Image for Fink

 Fink

Written by Thomas Mitchell on June 8, 2009

When we catch up with Fin from Fink he has just finished touring with Gomez. Strangely enough I’ve just finished eating Guzman and Gomez, so in some way we’re both in the same place.

Fin is ready to chill, something he became very familiar with during his youth, listening to The Orb.

“I had a totally different journey to most of my mates, they were intro grunge and Nirvana, but I was buying different stuff, trip hop, electronic. I have always been up for new, interesting music. But the Orb has always been the bullocks for me, they’re the best.”

And when did he enjoy their music the most?

“When I was a student, everyone listened to Orb. Just smoke weed and do nothing, chill out.”

Fin speaks with the kind of English accent that instantly makes him cool, like every character created by Guy Ritchie. It is this inherent cool that allowed Fin to make the transition from trip hop producer/DJ to singer songwriter, seamlessly. Although he admits it wasn’t that easy.

“It was tough transition, I didn’t want to do it at the start. Being a producer is good, your faceless, nameless and you make money but being a musician is good for you soul.”

At Music Feeds we’re all about the soul, so Fin’s preaching to the converted. But won’t he miss those days/nights of pills for breakfast and beats for dinner? Fin was very much immersed in the club scene, so the shift is major.

“I think what really made me want to change was that clubland had changed, I don’t really want to go clubbing anymore. Also I really wanted to play live, so in order to play live I needed to do something. That kind of forced me into it really, become more a live performer, more of a musician.”

Speed has always been a part of Fin’s life, in one form or another, so it’s no surprise his current record, Sort of Revolution, has been finished at astonishing pace. And it seems to be the tip of the iceberg.

“We finished touring in October last year, in November we got into studio started mucking around, getting high. We wrote the record in November, recorded in December. In January everyone left me alone and I produced it, and in March it was done, and we were off, came out in May.”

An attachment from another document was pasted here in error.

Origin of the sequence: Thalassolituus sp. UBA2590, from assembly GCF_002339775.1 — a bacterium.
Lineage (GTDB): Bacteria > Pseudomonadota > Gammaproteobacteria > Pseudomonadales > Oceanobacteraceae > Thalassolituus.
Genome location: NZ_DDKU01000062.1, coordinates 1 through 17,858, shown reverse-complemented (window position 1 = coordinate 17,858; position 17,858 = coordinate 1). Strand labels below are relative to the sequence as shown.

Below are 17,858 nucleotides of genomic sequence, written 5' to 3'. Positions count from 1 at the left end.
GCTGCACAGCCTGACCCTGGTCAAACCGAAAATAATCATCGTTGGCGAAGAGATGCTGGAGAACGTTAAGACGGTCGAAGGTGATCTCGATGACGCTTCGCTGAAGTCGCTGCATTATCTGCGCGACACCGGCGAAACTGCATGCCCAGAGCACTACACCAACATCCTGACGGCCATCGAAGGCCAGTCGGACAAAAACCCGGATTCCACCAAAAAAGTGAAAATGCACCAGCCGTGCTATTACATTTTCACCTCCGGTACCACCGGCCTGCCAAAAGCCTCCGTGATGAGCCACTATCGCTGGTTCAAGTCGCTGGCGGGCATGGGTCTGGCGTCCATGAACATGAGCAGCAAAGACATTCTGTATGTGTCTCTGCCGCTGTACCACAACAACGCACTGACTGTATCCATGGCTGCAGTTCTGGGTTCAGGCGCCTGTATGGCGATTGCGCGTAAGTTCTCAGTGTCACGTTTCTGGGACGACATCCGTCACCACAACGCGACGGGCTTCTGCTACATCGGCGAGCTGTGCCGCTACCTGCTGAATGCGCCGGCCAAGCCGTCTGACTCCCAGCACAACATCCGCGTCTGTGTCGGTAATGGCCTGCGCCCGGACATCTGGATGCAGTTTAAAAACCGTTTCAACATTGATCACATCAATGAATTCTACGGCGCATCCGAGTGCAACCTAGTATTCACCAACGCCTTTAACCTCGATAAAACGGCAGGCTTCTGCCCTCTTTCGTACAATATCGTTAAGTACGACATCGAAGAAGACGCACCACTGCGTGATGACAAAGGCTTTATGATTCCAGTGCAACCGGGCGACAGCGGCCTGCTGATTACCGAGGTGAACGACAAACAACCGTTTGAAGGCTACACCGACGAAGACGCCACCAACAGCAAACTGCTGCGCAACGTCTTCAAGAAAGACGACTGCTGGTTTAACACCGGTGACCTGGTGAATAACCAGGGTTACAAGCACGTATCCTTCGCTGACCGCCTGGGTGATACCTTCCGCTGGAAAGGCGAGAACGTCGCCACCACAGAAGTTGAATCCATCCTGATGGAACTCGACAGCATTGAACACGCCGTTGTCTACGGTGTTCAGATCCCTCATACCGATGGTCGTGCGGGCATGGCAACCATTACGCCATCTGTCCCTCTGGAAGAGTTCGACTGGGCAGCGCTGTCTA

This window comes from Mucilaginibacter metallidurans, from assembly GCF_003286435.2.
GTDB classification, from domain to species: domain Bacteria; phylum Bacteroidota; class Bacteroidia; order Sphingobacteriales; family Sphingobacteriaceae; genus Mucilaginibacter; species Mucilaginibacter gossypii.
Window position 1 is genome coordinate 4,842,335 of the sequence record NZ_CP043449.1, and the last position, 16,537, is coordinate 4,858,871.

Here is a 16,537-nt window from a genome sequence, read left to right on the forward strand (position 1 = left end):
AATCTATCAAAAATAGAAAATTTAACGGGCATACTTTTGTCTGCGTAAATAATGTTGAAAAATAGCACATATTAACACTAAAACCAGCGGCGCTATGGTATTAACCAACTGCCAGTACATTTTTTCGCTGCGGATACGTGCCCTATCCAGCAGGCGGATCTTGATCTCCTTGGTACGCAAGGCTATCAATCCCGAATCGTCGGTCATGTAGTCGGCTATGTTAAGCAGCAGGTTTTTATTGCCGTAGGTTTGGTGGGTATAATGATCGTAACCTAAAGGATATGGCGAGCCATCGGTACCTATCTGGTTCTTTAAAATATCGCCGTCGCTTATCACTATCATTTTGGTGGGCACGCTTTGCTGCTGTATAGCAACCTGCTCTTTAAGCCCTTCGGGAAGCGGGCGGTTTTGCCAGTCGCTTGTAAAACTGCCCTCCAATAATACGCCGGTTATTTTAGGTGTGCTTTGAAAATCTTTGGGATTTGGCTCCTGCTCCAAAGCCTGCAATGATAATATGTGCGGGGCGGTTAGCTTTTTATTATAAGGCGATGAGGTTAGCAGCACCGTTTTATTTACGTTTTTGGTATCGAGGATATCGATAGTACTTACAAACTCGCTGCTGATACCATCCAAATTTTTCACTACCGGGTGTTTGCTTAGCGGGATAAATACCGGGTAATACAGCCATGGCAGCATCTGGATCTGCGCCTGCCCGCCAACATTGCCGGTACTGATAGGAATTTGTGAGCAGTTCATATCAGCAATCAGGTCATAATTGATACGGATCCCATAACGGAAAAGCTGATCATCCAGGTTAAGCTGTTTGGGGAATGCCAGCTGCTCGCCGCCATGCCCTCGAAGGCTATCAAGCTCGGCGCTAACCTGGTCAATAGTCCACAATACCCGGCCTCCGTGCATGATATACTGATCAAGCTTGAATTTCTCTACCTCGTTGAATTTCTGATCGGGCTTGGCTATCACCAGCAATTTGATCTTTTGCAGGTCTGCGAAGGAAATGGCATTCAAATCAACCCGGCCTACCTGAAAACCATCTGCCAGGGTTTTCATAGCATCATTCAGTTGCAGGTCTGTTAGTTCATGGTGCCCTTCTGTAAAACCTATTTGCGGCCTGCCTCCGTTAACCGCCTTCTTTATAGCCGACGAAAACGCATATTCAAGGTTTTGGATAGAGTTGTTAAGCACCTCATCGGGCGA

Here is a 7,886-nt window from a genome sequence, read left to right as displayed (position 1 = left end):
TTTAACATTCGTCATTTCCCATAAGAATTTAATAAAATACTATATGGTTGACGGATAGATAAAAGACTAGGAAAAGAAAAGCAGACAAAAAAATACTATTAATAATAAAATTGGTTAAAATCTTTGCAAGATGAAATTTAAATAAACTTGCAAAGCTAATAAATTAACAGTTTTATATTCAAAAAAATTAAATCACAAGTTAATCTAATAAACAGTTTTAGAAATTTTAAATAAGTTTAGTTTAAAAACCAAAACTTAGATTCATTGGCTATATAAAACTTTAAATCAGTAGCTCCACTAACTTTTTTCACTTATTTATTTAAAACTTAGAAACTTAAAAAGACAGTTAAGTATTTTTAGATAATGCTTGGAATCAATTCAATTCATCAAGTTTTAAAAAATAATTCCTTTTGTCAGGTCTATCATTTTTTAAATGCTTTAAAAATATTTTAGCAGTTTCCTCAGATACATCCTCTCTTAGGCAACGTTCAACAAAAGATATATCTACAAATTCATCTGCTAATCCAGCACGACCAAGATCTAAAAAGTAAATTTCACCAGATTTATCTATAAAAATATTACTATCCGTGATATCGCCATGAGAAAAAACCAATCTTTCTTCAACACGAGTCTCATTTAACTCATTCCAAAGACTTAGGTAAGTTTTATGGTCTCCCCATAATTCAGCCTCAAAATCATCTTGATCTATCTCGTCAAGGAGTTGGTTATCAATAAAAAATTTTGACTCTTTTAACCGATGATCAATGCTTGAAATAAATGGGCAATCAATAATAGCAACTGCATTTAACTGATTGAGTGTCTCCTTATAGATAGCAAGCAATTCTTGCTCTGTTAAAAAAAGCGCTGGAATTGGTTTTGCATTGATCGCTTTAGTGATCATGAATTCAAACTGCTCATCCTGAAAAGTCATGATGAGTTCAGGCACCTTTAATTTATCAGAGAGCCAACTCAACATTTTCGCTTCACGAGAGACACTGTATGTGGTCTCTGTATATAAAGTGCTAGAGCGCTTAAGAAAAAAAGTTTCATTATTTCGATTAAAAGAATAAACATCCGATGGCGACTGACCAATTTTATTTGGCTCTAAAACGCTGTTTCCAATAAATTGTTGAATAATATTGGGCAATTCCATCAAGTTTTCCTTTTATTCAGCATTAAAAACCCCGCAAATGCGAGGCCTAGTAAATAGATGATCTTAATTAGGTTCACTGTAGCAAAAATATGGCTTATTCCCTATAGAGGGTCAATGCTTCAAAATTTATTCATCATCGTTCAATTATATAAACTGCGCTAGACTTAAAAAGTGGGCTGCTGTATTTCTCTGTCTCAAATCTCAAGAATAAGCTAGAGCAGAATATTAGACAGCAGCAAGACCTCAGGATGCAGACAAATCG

I need to take a breath after that, but Fin is still ready to go, telling me he plans to release material every eighteen months, giving himself a year and a half to get shit done.
“It’s physically impossible to do a record quicker then 18 months, but we’re going to try and do it every 18 months.”

As if this wasn’t enough Fin still produces music for bands, and his own side project, Sideshow, a dub step reggae act.

Talking about the dub step scene it’s obvious Fin is passionate about the music; he’s excitable and bubbly.

“A lot of good stuff is coming out of Bristol, and Sideshow is into that. The heavy revved up bass stuff, I’m not really up for, but the deep side, the Bristol side of it, bands like Scuba. The deep musical side, the reggae as opposed to hard-core acid stuff, that’s more what I am into.”

Fin’s skillz as a producer have landed him gigs with Amy Winehouse, Zero7 and Martin Taylor, but it is clear that he has fallen in love with the music lifestyle, talking about guitars, amps and equipment with unbridled passion.

In between our formal interview Q&A type thing, Fin tells me of crazy discos he saw in Berlin, some intense shit. Fink would be way out of place there he says, so where is there place on the musical landscape I ask?

“To me it kind of suits late night driving, or Sunday afternoon with the papers. Or if you are in a pretty emotional place, I tend to connect with those people. If you’re feeling intense, then just chill and listen.”

I get the feeling by ‘papers’ he means the ones you can roll, not the Guardian. Which is ok by us.

Before Fin leaves us, (off the phone, he isn’t terminally ill) we need to know where he stands on the big issues. Analog or digital when it comes to recording?

“I’m still an analog man. Doing it digital is quick and easy, and can do amazing stuff, but with analog you can’t make mistakes, it forces you to play better. In the album, Sort of Revolution you can hear the mistakes, because we did it in one take. That captures the energy, when you get overly digital you lose that.”

Speaking of losing things, Fin may just well lose his mind this year with his hectic schedule. We’ll leave it up to the man himself to break it down for you, because simply it’s exhausting to even read.

“Well, May 26th the album came out. Then big European tour. Album out in USA in June, then tour US, then back to UK. Release second single, then doing some random Swiss stuff, maybe Canada, Japan. Then another British tour, then chill the fuck out in November.”

Sounds good to us.

Photo By Will Cooper Mitchell

Join Music Feeds on Facebook

monitoring_string = "5ddc797c5ea15f4a20f5b456893873a5"